I have worked in the travel industry for several years, including in management. I have written travel guides, mainly about western Canada.
Long-Term Hotel Accomodations
When most people think of a hotel, they think of a place that they will only be using for short-term accommodation. However, some hotels specialize in long-term accommodations. Furthermore, a lot of hotels welcome long-term guests due to the volume of room nights that they promise to buy.
With that revenue in mind, hotel management can't afford to turn the business away. Yet, there are numerous challenges that long-term guests present to hotel staff and management, challenges that aren't necessarily present to the same degree with short-term guests.
Cancelled Long-Term Reservations Hurt Revenue Projections
Cancellations hurt hotels the most when the hotel staff members reject other business that would be sincere. I think most hotel staff with experience understand this. However, long-term cancellations also pose problems when it comes to revenue projections that are used for planning.
For instance, let's assume that a carpentry company books five rooms in your 25-room hotel. They want each room for 30 consecutive nights for a total of 150 room nights. With a discount for each room applied, the hotel's room revenue would be $7500 from the five reservations. When these reservations enter the software, it can make the month or months that the reservations affect look very profitable.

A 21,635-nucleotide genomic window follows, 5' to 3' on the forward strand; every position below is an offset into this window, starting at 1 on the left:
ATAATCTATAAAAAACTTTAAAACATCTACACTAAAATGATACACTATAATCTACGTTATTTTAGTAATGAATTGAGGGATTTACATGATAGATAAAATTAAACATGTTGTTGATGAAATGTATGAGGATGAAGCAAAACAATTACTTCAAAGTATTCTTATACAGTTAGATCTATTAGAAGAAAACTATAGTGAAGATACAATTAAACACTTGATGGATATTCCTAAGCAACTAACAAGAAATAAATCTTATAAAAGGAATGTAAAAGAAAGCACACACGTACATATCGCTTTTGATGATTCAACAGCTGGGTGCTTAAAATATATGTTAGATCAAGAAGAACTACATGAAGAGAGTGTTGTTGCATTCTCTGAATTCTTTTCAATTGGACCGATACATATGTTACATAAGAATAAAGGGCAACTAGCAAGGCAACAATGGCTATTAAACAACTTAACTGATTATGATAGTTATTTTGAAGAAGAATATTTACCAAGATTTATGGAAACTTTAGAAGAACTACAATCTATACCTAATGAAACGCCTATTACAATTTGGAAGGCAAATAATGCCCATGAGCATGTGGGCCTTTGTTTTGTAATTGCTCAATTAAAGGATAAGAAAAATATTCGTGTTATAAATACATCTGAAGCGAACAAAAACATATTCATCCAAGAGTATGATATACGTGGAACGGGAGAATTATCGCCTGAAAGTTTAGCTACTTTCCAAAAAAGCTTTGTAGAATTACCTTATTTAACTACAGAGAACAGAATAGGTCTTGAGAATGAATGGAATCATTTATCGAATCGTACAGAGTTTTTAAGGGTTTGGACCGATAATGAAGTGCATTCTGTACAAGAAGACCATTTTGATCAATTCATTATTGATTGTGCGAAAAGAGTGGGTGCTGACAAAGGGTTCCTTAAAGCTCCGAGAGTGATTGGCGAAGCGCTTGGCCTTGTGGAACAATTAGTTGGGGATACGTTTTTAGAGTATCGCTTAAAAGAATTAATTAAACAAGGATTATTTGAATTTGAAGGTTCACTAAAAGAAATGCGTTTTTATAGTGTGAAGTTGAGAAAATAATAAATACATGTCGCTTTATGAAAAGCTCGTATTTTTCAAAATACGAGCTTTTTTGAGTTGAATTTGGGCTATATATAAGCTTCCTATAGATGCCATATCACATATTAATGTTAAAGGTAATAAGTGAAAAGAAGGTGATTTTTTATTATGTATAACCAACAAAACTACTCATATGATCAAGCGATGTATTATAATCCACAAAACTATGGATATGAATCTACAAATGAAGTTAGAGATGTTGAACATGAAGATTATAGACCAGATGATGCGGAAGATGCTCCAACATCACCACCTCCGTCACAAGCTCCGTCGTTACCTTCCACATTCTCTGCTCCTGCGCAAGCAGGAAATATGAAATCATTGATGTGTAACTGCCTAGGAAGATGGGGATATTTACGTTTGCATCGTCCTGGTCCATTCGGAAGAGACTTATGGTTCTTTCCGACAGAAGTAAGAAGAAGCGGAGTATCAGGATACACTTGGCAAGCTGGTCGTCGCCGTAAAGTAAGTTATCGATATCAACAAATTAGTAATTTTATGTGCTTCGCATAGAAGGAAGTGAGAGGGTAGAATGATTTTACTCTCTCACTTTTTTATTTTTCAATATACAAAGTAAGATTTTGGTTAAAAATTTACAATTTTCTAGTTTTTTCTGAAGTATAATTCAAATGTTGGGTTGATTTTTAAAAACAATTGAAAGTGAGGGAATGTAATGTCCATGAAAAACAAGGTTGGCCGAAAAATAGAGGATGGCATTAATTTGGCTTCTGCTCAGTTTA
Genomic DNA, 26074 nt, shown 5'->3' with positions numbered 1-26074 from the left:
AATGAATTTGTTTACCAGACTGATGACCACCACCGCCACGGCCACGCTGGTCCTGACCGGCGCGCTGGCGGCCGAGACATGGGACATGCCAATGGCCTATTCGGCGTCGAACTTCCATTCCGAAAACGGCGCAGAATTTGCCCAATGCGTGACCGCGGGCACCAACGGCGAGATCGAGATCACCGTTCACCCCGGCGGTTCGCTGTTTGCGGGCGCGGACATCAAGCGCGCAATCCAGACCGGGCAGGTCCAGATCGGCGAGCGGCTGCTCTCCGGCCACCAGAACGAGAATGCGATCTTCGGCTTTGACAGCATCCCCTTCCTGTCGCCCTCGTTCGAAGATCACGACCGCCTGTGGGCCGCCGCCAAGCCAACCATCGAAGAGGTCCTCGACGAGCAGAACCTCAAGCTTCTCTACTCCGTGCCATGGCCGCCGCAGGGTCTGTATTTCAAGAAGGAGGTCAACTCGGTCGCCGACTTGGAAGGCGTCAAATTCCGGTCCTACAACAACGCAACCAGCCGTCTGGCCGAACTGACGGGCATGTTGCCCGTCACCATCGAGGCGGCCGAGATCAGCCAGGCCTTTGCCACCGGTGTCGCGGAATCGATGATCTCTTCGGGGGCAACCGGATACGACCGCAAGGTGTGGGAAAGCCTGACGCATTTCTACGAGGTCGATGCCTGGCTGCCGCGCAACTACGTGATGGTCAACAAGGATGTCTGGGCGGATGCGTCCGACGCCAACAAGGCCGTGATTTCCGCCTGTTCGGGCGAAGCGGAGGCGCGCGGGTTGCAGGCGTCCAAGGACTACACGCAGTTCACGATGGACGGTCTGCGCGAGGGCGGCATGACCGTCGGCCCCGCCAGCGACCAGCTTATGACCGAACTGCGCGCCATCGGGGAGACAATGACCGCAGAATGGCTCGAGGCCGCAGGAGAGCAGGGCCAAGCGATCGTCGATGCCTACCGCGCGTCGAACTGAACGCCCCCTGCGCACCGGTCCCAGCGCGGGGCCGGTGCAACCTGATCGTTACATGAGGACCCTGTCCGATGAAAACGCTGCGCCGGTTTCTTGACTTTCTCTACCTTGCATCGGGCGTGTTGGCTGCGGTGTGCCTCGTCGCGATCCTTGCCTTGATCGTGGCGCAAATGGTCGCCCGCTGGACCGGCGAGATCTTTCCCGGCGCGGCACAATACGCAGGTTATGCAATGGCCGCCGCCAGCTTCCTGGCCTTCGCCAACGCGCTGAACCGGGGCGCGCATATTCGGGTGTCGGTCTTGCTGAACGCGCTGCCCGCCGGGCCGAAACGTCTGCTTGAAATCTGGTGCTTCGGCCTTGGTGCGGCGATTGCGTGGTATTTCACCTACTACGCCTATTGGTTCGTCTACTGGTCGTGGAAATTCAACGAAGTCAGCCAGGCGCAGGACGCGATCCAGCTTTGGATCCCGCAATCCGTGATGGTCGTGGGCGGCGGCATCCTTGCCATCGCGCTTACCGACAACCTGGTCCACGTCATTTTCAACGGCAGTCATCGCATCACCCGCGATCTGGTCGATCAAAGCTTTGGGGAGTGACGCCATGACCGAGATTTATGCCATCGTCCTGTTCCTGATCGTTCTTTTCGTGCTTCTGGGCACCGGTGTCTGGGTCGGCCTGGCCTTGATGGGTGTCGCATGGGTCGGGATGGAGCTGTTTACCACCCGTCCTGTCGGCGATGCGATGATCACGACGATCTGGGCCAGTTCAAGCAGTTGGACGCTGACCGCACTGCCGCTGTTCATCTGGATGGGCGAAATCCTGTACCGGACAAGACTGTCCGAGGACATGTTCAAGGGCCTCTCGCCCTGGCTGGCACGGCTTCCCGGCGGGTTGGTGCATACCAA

Ownership and/or management might look at the month and the revenue as a chance to upgrade the property or the amenities. They might understand that a certain percentage of the revenue will be lost due to cancellations, but when the long-term stays cancel, the lost revenue is much more significant.
What if the company that booked the rooms is only doing so just in case they land work in your city—work that is by no means guaranteed to them? When the cancellation comes in, it's not a normal cancellation that all hotels deal with. 150 room nights canceled at the last minute for a small hotel means staff scheduling will be affected for the worse, with ripples through staff morale. You might even have to tell someone you just hired that the job is no longer offered.
In regard to the upgrades you planned, hopefully, you didn't sign a contract because now you need to back out.